It was starting to get hot out, which meant the place was fairly crowded, although there were more people at the benches slurping up concretes than at the ordering window.  As usual, the young ladies at the window are happy to pose holding the concretes upside down,

just to show off how thick they are.
 
Knowing my best shot for a decent photo before it got all melty would be in the car, I jumped in and started snapping away.  It didn't take long for my raspberry concrete to go from this

to this! 

Once it started dripping onto my shorts, it was time to put the camera away and start eating.
As much as I enjoy Ted Drewes, I don't put it quite in the league with Kopp's and Leon's in Milwaukee.  Still, this place comes highly recommended and is a St. Louis institution.       
buffetbuster
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RE: Snoots, Slingers & Saints 2014/05/08 08:22:08 (permalink)
You can't come to St. Louis with out a visit to The Hill, their famed Italian neighborhood.  There are many excellent Italian restaurants around here, but all I really wanted was a side of another St. Louis specialty, toasted ravioli.  And I didn't want to go to a sit down restaurant for basically just an appetizer.  So, that is how I ended up at Mama Toscano's.

Located in one of the quieter sections of the neighborhood, they are known here for their handmade raviolis.  A small place that is more grocery store than anything else, they were also making some really good looking sandwiches for the people in front of me.
 
When the enthusiastic young lady took my order for toasted ravioli, she told me I definitely came to the right place.  She boxed it up, included a few napkins and I took it outside to eat at the concrete picnic table outside.  They come ten ravioli to an order.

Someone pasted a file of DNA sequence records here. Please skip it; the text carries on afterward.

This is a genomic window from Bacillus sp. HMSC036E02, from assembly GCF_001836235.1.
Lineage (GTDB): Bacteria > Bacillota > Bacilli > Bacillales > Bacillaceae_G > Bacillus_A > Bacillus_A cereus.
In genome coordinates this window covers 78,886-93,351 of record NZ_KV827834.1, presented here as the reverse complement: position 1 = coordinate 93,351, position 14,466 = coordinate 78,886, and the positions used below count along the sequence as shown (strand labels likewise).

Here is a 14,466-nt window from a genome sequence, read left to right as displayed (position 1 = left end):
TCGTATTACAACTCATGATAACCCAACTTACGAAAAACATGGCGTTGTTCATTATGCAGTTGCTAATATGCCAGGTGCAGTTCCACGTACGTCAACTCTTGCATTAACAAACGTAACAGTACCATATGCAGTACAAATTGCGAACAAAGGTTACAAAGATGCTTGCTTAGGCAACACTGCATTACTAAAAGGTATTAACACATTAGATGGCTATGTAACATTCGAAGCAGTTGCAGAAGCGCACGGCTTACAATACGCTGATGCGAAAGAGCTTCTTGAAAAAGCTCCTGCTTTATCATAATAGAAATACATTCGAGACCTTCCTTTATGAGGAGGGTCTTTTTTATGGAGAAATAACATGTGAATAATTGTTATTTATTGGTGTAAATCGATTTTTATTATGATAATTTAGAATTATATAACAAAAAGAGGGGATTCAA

They were very generous with the amount of cheese sprinkled on top and underneath and I appreciated the red sauce being hot.  The outer shell could have been a little crispier, but filled with a nice mix of meat and cheese, the flavor was spot on.  The weather was so beautiful out, I was happy to take my time and just enjoy the surroundings.  This was one of the highlights of my weekend.
 
Mama Toscano's
2201 Macklind Avenue
St. Louis, MO
314-776-2926 
ChiTownDiner
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RE: Snoots, Slingers & Saints 2014/05/08 09:02:45 (permalink)
Please refrain from ALL references to "dripping onto my shorts" as this is a family forum! 
 
I always enjoy Ted Drewes and have it 4th behind Kopps's, Leon's, Anderson's and then Ted's.  Ted Drewes definitely has more wedding parties visiting in full regalia than any other location...have even seen 2 at once! 
 
I once had a lofty goal of hitting every Hill location....threw in the towel at around 15 and it looks like there are still 25 to go! 
buffetbuster
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RE: Snoots, Slingers & Saints 2014/05/08 09:08:14 (permalink)
I probably have Ted Drewes #4 also, although I would switch out Anderson's for Abbott's.  During a recent weekend in Rochester, I made a revisit to Abbott's and oh my goodness was it good!  But, in a contest such as this with such great frozen custard stands, there are no losers.
post edited by buffetbuster - 2014/05/08 09:09:17
ChiTownDiner
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RE: Snoots, Slingers & Saints 2014/05/08 10:51:47 (permalink)
But do they all drip equally?
The Travelin Man
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RE: Snoots, Slingers & Saints 2014/05/08 12:11:53 (permalink)
I think the products served at Kopp's, Leon's, Abbott's, etc. are different products than what are sold at Ted's. I just wouldn't even think of going to Ted Drewes and ordering a cone, which would be my go-to choice at any of the other places.